There isn't a huge amount of difference from comforting a friend over the loss of a cat than for the loss of a human family member. As you are aware, I'm sure, most of us consider our cats as family members.
I've noticed over the years when a human is terminally ill or has died, people often make the mistake of saying, "Let me know if there is anything I can do to help." While that may offer some small degree of comfort, it is rarely acted on by the recipient who may be hesitant to come out and ask for specific ways of helping.
In the case of a pet that is dying, you could couch your offers specifically to meet your friend's needs:
- Baby-Sit Other Pets: You might ask if you could care for other pets, so your friend could spend more time with the pet. She may be feeling guilty for ignoring other pets because her sick cat requires so much of her time. Or, she may just appreciate more quality time with her sick cat.
- Offer to do Shopping: It's common for the pantry to grow bare under these circumstances, because there's no time for shopping, or because the caregiver is reluctant to leave the cat home alone for long. If your friend is shy about giving you a shopping list, offer to care for the cat while she does errands.
- Bring a Home-Cooked Meal: It's likely that your friend rarely takes the time to prepare her own meals because she's concentrating on caring for her pet. Unless you and your friend visit back-and-forth regularly, call first to see when it convenient to drop the food by.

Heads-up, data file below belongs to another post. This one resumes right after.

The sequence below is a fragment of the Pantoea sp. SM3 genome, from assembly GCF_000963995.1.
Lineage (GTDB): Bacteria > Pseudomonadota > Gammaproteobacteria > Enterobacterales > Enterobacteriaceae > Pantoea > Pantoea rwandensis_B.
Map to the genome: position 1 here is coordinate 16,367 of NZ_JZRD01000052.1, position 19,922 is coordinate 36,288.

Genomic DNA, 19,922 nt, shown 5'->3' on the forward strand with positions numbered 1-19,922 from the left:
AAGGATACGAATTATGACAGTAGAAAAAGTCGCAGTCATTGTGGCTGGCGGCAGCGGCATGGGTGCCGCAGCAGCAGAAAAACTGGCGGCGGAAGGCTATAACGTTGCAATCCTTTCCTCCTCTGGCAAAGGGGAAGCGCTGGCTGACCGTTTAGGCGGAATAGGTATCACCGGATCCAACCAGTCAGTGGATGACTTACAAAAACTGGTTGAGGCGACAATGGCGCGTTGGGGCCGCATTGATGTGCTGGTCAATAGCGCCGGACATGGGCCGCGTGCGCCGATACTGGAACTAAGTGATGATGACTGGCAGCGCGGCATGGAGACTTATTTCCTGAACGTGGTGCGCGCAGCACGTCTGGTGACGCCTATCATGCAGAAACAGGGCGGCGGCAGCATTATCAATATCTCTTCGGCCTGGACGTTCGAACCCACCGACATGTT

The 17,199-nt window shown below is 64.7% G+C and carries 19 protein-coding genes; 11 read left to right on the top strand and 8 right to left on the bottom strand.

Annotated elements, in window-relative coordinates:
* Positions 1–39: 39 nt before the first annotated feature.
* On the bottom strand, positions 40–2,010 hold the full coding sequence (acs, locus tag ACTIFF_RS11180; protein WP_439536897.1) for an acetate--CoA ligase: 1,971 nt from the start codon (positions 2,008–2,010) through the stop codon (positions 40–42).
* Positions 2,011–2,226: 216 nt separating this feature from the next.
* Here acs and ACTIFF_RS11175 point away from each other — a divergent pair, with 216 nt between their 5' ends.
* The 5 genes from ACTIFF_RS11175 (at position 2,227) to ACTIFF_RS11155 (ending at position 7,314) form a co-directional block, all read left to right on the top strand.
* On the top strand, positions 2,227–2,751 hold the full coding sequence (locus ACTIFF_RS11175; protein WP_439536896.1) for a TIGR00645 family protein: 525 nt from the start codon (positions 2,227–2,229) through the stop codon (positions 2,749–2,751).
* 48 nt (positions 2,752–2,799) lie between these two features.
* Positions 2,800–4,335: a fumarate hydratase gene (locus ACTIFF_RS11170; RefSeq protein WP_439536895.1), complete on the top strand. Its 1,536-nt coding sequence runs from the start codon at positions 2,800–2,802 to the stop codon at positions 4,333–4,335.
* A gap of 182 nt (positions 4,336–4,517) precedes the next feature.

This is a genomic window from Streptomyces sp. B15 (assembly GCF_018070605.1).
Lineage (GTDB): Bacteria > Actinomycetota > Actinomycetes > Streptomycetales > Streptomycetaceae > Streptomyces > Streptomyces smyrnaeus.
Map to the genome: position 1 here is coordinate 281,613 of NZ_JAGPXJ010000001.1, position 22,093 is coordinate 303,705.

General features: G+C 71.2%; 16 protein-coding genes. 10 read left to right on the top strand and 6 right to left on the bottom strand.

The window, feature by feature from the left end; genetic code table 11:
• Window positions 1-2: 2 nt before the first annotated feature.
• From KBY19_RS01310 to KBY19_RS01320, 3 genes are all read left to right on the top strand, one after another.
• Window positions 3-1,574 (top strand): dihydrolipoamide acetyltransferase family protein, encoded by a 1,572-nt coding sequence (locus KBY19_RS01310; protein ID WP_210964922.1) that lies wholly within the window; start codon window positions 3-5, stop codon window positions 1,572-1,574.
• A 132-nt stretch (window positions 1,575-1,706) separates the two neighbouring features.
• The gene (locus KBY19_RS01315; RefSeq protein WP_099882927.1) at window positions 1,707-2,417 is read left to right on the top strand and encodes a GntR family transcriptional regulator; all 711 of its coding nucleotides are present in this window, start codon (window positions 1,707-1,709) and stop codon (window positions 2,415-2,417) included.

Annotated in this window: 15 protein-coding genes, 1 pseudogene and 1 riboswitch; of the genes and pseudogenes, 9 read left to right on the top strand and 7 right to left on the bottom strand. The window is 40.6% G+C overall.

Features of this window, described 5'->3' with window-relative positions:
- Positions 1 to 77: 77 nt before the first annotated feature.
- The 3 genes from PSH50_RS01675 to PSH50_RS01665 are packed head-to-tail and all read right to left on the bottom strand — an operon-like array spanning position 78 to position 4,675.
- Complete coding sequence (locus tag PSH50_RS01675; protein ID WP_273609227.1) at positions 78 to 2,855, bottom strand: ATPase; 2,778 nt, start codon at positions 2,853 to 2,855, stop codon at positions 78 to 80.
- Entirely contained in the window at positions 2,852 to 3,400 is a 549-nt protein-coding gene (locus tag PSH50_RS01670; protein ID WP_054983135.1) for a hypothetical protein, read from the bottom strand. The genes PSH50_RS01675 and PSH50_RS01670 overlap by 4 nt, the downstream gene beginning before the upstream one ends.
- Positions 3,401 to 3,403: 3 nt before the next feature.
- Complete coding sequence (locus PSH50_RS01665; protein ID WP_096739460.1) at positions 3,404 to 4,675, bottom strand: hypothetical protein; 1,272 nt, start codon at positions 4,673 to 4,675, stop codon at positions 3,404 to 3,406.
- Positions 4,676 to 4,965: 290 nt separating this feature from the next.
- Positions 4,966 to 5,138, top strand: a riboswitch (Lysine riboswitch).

- "Can I Drive you to the Vet Clinic?": If the pet is still alive but very close to terminal, you could ask if he/she would like you to come along for support when the time comes. She probably won't be fit to drive safely herself and will appreciate the comfort and the shoulder to cry on. I'll never forget my neighbor's kindness in driving us when I had to take that last rush trip to the vet with my dying Shannon.
Talk to Your Friend About Her Cat
Most important of all, talk to your friend. Many times, people are holding in all sorts of fears, anger, and guilt that maybe they aren't doing enough for their pet. Or if the pet has recently died, that they didn't do enough. Sometimes, all you need to do is listen, and nod; give assurances that he/she was a good pet parent, and did everything possible that could be done. If she had to make the decision to euthanize, there will undoubtedly be guilt feelings over that. In my opinion that decision is the kindest, most loving and selfless decision any of us will have to make for a loved pet, because we're doing it for the pet, not for ourselves. You can use those exact words, if you like. Also tell your friend that it's okay to cry, then do what comes naturally, if the tears start to flow.
Under either circumstance, do what you can to focus a conversation on all the good memories around that pet. It's been a few years since I lost my cat Bubba, but fairly soon after he died, our family mantra became, "He was some cat, wasn't he?" which always started a whole string of stories about his antics as a younger cat.
Finally, after the cat has passed away, you may want to honor its memory with a memorial gift.
I particularly appreciated "donations in memory" to my favorite cat charity, which I received after the loss of my cats. If you have talents in the arts, a loving memorial would be a special poem, a painting, drawing, or framed photograph would be a thoughtful gift. A friend of mine composed a memorial song dedicated to my Shannon when he passed away, and it brought both smiles, tears, and happy memories. (Still does.)